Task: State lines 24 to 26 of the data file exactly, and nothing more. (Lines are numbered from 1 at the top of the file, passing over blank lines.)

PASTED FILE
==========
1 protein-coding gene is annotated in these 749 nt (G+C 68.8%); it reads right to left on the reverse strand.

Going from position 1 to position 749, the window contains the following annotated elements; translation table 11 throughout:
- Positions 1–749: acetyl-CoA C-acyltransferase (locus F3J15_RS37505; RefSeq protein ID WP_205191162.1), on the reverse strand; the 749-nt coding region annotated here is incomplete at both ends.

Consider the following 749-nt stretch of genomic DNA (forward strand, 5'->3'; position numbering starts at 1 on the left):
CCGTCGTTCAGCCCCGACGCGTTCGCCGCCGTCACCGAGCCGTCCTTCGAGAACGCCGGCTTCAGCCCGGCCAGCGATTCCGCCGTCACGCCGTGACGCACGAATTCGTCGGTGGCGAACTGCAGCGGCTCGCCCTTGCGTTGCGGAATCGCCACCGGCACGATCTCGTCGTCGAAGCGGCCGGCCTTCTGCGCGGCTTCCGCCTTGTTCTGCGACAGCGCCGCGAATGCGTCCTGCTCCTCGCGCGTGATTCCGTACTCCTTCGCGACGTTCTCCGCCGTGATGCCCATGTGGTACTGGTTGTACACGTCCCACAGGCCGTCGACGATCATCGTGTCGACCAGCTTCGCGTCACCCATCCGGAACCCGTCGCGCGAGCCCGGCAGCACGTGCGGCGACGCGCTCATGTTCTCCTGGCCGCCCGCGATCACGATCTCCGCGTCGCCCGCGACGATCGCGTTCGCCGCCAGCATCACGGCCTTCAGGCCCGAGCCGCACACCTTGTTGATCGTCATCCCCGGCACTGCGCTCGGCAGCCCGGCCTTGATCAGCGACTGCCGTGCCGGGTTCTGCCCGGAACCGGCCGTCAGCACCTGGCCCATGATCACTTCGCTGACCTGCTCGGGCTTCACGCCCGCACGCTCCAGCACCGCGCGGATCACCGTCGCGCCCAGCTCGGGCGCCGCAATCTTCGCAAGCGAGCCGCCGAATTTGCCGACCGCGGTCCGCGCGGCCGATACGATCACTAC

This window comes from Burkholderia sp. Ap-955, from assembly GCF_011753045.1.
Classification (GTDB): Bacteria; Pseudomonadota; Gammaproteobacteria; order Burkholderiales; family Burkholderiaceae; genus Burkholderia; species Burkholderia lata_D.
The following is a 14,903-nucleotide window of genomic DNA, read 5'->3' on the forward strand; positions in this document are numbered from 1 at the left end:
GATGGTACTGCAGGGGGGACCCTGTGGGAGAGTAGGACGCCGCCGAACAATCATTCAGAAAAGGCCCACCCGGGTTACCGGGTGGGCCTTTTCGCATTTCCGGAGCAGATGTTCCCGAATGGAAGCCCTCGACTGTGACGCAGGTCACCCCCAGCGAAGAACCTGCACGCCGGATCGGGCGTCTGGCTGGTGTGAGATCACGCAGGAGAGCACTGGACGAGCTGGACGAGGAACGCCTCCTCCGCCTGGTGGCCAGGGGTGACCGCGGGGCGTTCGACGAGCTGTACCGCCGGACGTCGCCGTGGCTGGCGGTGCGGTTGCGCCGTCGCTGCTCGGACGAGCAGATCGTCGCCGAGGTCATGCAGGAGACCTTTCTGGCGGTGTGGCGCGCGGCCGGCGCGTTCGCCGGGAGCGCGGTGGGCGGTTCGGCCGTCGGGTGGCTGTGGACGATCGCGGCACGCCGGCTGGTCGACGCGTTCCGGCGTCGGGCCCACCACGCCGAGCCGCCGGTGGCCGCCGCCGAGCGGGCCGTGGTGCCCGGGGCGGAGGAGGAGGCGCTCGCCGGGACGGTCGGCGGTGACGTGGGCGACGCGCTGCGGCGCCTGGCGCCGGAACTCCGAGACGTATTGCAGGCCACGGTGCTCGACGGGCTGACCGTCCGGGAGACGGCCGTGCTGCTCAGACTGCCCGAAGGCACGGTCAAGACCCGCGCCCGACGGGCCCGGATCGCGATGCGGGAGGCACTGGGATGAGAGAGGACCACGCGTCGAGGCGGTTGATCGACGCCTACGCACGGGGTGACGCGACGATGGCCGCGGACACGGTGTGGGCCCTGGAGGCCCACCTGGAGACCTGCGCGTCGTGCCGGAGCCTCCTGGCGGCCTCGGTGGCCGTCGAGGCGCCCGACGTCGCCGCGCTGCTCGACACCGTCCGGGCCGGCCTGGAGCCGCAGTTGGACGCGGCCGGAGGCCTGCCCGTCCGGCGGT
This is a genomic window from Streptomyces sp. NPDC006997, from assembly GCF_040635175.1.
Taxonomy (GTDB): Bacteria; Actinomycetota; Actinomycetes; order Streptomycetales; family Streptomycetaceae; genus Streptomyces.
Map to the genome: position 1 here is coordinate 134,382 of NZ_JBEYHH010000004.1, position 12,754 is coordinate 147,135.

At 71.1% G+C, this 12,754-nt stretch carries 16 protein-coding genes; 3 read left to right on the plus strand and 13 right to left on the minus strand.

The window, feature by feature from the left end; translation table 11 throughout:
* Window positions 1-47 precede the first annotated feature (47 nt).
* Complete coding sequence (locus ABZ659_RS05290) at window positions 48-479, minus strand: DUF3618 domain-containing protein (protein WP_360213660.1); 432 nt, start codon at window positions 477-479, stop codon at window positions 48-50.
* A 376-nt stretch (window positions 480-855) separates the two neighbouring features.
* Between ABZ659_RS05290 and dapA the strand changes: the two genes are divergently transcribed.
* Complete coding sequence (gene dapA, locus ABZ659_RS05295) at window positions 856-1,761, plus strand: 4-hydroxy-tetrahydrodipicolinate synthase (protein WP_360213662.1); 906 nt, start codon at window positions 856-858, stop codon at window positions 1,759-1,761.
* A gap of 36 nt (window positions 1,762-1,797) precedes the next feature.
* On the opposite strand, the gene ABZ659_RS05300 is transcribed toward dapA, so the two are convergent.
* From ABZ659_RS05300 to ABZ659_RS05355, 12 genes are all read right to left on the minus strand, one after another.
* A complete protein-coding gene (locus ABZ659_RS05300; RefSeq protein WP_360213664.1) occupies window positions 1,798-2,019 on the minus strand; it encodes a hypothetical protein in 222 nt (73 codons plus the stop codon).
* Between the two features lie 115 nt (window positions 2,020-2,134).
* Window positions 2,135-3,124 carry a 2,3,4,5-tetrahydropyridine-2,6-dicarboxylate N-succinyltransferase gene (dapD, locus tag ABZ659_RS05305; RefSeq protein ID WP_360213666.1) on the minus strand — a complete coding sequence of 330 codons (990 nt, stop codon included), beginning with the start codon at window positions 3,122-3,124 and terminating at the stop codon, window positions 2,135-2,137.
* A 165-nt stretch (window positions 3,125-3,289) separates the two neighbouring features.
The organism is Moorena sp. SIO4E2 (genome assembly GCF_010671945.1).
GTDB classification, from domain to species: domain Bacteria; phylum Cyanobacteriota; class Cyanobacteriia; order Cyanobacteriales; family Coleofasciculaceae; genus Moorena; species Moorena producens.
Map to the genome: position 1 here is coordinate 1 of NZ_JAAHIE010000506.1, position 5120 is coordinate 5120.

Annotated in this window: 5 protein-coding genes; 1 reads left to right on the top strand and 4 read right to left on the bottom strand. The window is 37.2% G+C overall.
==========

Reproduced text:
* Between the two features lie 115 nt (window positions 2,020-2,134).
* Window positions 2,135-3,124 carry a 2,3,4,5-tetrahydropyridine-2,6-dicarboxylate N-succinyltransferase gene (dapD, locus tag ABZ659_RS05305; RefSeq protein ID WP_360213666.1) on the minus strand — a complete coding sequence of 330 codons (990 nt, stop codon included), beginning with the start codon at window positions 3,122-3,124 and terminating at the stop codon, window positions 2,135-2,137.
* A 165-nt stretch (window positions 3,125-3,289) separates the two neighbouring features.